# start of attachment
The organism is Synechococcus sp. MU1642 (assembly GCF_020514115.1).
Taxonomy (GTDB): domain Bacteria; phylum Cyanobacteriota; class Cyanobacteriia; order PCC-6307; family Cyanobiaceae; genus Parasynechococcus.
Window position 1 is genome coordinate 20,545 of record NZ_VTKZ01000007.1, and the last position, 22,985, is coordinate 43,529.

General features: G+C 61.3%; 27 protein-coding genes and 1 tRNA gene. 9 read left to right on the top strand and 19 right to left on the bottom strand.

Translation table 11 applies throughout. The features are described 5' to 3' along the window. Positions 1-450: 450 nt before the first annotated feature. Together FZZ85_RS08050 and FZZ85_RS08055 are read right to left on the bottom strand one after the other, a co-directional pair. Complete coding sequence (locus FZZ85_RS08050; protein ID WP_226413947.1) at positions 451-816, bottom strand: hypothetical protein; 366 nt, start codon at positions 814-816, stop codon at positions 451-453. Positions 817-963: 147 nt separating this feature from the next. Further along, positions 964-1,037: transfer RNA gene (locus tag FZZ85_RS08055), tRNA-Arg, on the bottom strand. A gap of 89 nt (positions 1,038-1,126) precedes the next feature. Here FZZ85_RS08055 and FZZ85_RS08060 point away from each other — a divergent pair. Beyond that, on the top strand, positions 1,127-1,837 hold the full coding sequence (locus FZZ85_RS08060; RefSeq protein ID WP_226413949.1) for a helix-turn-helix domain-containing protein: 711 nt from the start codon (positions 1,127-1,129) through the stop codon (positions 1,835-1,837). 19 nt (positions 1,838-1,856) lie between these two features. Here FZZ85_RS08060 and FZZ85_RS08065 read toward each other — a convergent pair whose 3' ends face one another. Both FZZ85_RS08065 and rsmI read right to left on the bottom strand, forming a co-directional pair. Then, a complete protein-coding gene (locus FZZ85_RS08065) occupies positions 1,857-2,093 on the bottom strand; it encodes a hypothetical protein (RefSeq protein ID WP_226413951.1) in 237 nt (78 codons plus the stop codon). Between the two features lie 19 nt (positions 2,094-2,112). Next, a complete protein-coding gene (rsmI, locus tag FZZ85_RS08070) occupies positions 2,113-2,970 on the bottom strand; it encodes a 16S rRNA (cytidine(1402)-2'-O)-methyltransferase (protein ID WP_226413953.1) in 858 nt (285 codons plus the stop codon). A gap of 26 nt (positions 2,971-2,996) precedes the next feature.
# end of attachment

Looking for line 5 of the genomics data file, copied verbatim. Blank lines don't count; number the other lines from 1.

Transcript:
Translation table 11 applies throughout. The features are described 5' to 3' along the window. Positions 1-450: 450 nt before the first annotated feature. Together FZZ85_RS08050 and FZZ85_RS08055 are read right to left on the bottom strand one after the other, a co-directional pair. Complete coding sequence (locus FZZ85_RS08050; protein ID WP_226413947.1) at positions 451-816, bottom strand: hypothetical protein; 366 nt, start codon at positions 814-816, stop codon at positions 451-453. Positions 817-963: 147 nt separating this feature from the next. Further along, positions 964-1,037: transfer RNA gene (locus tag FZZ85_RS08055), tRNA-Arg, on the bottom strand. A gap of 89 nt (positions 1,038-1,126) precedes the next feature. Here FZZ85_RS08055 and FZZ85_RS08060 point away from each other — a divergent pair. Beyond that, on the top strand, positions 1,127-1,837 hold the full coding sequence (locus FZZ85_RS08060; RefSeq protein ID WP_226413949.1) for a helix-turn-helix domain-containing protein: 711 nt from the start codon (positions 1,127-1,129) through the stop codon (positions 1,835-1,837). 19 nt (positions 1,838-1,856) lie between these two features. Here FZZ85_RS08060 and FZZ85_RS08065 read toward each other — a convergent pair whose 3' ends face one another. Both FZZ85_RS08065 and rsmI read right to left on the bottom strand, forming a co-directional pair. Then, a complete protein-coding gene (locus FZZ85_RS08065) occupies positions 1,857-2,093 on the bottom strand; it encodes a hypothetical protein (RefSeq protein ID WP_226413951.1) in 237 nt (78 codons plus the stop codon). Between the two features lie 19 nt (positions 2,094-2,112). Next, a complete protein-coding gene (rsmI, locus tag FZZ85_RS08070) occupies positions 2,113-2,970 on the bottom strand; it encodes a 16S rRNA (cytidine(1402)-2'-O)-methyltransferase (protein ID WP_226413953.1) in 858 nt (285 codons plus the stop codon). A gap of 26 nt (positions 2,971-2,996) precedes the next feature.